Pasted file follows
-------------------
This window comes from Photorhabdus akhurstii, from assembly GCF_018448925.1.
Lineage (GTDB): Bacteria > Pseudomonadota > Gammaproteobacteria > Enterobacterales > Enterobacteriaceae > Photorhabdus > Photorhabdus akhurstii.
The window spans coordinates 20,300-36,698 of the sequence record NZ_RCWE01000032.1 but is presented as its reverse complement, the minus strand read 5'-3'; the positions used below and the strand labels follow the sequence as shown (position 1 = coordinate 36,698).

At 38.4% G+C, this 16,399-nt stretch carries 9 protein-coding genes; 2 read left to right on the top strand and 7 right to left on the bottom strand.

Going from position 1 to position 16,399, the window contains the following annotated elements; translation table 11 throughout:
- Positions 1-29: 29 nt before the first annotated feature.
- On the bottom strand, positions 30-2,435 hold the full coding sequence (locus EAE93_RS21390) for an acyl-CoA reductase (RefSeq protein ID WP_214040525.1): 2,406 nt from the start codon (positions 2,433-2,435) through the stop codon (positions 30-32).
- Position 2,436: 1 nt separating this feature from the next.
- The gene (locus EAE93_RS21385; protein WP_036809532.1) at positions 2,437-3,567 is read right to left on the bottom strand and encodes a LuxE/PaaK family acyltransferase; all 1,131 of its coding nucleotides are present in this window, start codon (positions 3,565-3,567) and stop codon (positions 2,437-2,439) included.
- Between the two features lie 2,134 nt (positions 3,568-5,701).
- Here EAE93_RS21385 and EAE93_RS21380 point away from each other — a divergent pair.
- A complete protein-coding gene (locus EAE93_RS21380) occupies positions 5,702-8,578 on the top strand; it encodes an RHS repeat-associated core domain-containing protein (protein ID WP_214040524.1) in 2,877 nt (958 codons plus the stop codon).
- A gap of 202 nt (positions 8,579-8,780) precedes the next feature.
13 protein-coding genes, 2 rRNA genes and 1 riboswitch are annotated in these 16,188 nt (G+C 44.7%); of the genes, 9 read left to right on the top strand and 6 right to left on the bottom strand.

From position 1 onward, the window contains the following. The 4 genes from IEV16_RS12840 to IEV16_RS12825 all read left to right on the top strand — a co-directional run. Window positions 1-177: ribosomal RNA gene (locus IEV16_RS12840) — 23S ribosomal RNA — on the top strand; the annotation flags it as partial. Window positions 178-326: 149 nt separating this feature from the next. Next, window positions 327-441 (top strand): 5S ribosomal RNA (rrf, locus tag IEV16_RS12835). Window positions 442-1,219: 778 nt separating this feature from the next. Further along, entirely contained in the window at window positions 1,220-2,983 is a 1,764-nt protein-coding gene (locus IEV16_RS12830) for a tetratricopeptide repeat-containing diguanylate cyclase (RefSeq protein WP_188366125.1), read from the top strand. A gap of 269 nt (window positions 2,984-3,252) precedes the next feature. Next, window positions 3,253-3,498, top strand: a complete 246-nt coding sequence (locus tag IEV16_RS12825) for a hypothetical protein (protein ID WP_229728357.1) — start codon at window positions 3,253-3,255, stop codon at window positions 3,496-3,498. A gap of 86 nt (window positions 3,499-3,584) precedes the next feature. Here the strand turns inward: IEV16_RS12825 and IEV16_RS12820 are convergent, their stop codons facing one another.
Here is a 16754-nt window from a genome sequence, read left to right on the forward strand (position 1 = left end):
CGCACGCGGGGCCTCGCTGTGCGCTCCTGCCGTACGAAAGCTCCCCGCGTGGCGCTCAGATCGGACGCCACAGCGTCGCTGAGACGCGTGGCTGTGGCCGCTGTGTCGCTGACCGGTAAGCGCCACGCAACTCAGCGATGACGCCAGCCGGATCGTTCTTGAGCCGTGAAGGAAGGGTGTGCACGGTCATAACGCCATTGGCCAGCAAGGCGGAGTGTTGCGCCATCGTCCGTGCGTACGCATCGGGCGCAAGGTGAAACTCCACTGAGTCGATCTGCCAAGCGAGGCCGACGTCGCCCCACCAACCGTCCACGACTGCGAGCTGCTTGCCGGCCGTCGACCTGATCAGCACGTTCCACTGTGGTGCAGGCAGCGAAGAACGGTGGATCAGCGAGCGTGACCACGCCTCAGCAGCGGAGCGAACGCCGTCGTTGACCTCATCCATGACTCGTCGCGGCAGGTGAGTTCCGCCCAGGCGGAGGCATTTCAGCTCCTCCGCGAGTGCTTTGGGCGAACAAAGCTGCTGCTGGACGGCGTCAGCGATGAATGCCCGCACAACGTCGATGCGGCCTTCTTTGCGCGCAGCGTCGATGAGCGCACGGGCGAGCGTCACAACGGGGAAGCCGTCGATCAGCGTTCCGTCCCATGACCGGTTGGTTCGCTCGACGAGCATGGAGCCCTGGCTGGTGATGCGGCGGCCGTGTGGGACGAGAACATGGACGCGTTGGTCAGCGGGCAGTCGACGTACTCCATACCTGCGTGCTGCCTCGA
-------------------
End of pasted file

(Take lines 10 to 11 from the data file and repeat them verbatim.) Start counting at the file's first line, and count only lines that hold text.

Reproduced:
- Between the two features lie 2,134 nt (positions 3,568-5,701).
- Here EAE93_RS21385 and EAE93_RS21380 point away from each other — a divergent pair.